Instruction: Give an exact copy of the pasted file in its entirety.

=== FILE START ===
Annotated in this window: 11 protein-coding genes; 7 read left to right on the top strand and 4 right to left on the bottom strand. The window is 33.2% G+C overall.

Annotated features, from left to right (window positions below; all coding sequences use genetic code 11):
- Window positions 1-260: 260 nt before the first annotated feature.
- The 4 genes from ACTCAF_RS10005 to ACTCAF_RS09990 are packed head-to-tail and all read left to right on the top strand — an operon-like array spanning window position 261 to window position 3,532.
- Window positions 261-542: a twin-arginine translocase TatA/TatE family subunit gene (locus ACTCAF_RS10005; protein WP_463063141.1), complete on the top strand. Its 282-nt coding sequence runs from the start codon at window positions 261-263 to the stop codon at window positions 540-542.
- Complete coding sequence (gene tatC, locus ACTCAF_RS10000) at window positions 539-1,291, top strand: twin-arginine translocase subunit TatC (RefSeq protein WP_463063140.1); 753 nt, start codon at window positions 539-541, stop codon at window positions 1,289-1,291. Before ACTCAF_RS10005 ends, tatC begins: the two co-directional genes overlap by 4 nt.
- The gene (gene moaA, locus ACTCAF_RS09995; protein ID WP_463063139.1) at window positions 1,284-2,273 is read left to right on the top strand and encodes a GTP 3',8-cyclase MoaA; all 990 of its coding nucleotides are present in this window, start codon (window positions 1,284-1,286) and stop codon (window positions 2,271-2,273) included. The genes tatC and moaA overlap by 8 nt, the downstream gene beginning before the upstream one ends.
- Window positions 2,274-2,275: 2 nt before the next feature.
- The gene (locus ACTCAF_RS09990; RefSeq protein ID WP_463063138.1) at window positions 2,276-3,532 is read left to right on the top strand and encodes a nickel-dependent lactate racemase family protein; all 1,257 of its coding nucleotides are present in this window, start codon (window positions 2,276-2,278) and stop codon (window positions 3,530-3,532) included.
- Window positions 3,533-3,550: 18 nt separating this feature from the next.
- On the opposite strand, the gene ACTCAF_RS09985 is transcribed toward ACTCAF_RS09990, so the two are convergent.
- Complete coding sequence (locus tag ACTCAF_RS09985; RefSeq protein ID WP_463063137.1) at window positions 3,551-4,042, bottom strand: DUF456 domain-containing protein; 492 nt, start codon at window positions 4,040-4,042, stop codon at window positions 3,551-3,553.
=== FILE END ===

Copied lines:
Annotated in this window: 11 protein-coding genes; 7 read left to right on the top strand and 4 right to left on the bottom strand. The window is 33.2% G+C overall.

Annotated features, from left to right (window positions below; all coding sequences use genetic code 11):
- Window positions 1-260: 260 nt before the first annotated feature.
- The 4 genes from ACTCAF_RS10005 to ACTCAF_RS09990 are packed head-to-tail and all read left to right on the top strand — an operon-like array spanning window position 261 to window position 3,532.
- Window positions 261-542: a twin-arginine translocase TatA/TatE family subunit gene (locus ACTCAF_RS10005; protein WP_463063141.1), complete on the top strand. Its 282-nt coding sequence runs from the start codon at window positions 261-263 to the stop codon at window positions 540-542.
- Complete coding sequence (gene tatC, locus ACTCAF_RS10000) at window positions 539-1,291, top strand: twin-arginine translocase subunit TatC (RefSeq protein WP_463063140.1); 753 nt, start codon at window positions 539-541, stop codon at window positions 1,289-1,291. Before ACTCAF_RS10005 ends, tatC begins: the two co-directional genes overlap by 4 nt.
- The gene (gene moaA, locus ACTCAF_RS09995; protein ID WP_463063139.1) at window positions 1,284-2,273 is read left to right on the top strand and encodes a GTP 3',8-cyclase MoaA; all 990 of its coding nucleotides are present in this window, start codon (window positions 1,284-1,286) and stop codon (window positions 2,271-2,273) included. The genes tatC and moaA overlap by 8 nt, the downstream gene beginning before the upstream one ends.
- Window positions 2,274-2,275: 2 nt before the next feature.
- The gene (locus ACTCAF_RS09990; RefSeq protein ID WP_463063138.1) at window positions 2,276-3,532 is read left to right on the top strand and encodes a nickel-dependent lactate racemase family protein; all 1,257 of its coding nucleotides are present in this window, start codon (window positions 2,276-2,278) and stop codon (window positions 3,530-3,532) included.
- Window positions 3,533-3,550: 18 nt separating this feature from the next.
- On the opposite strand, the gene ACTCAF_RS09985 is transcribed toward ACTCAF_RS09990, so the two are convergent.
- Complete coding sequence (locus tag ACTCAF_RS09985; RefSeq protein ID WP_463063137.1) at window positions 3,551-4,042, bottom strand: DUF456 domain-containing protein; 492 nt, start codon at window positions 4,040-4,042, stop codon at window positions 3,551-3,553.